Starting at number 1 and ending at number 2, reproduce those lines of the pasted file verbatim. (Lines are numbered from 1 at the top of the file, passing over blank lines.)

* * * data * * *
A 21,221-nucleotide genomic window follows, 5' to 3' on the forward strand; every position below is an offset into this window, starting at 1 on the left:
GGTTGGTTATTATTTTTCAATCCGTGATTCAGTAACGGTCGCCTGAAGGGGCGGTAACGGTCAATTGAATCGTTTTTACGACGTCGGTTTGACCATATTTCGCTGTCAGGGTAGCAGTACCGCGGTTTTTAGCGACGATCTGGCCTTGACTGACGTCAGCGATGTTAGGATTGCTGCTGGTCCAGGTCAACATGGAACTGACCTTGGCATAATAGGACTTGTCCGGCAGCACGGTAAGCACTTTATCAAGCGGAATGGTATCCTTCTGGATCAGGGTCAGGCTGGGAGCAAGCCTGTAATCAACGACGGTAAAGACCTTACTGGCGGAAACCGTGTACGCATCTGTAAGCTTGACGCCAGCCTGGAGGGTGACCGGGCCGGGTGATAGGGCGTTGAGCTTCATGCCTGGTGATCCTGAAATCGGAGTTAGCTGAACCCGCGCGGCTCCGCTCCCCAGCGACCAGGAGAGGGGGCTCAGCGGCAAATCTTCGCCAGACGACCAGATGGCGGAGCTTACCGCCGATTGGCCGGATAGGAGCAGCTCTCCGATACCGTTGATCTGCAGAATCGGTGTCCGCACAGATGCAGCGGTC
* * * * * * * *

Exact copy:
A 21,221-nucleotide genomic window follows, 5' to 3' on the forward strand; every position below is an offset into this window, starting at 1 on the left:
GGTTGGTTATTATTTTTCAATCCGTGATTCAGTAACGGTCGCCTGAAGGGGCGGTAACGGTCAATTGAATCGTTTTTACGACGTCGGTTTGACCATATTTCGCTGTCAGGGTAGCAGTACCGCGGTTTTTAGCGACGATCTGGCCTTGACTGACGTCAGCGATGTTAGGATTGCTGCTGGTCCAGGTCAACATGGAACTGACCTTGGCATAATAGGACTTGTCCGGCAGCACGGTAAGCACTTTATCAAGCGGAATGGTATCCTTCTGGATCAGGGTCAGGCTGGGAGCAAGCCTGTAATCAACGACGGTAAAGACCTTACTGGCGGAAACCGTGTACGCATCTGTAAGCTTGACGCCAGCCTGGAGGGTGACCGGGCCGGGTGATAGGGCGTTGAGCTTCATGCCTGGTGATCCTGAAATCGGAGTTAGCTGAACCCGCGCGGCTCCGCTCCCCAGCGACCAGGAGAGGGGGCTCAGCGGCAAATCTTCGCCAGACGACCAGATGGCGGAGCTTACCGCCGATTGGCCGGATAGGAGCAGCTCTCCGATACCGTTGATCTGCAGAATCGGTGTCCGCACAGATGCAGCGGTC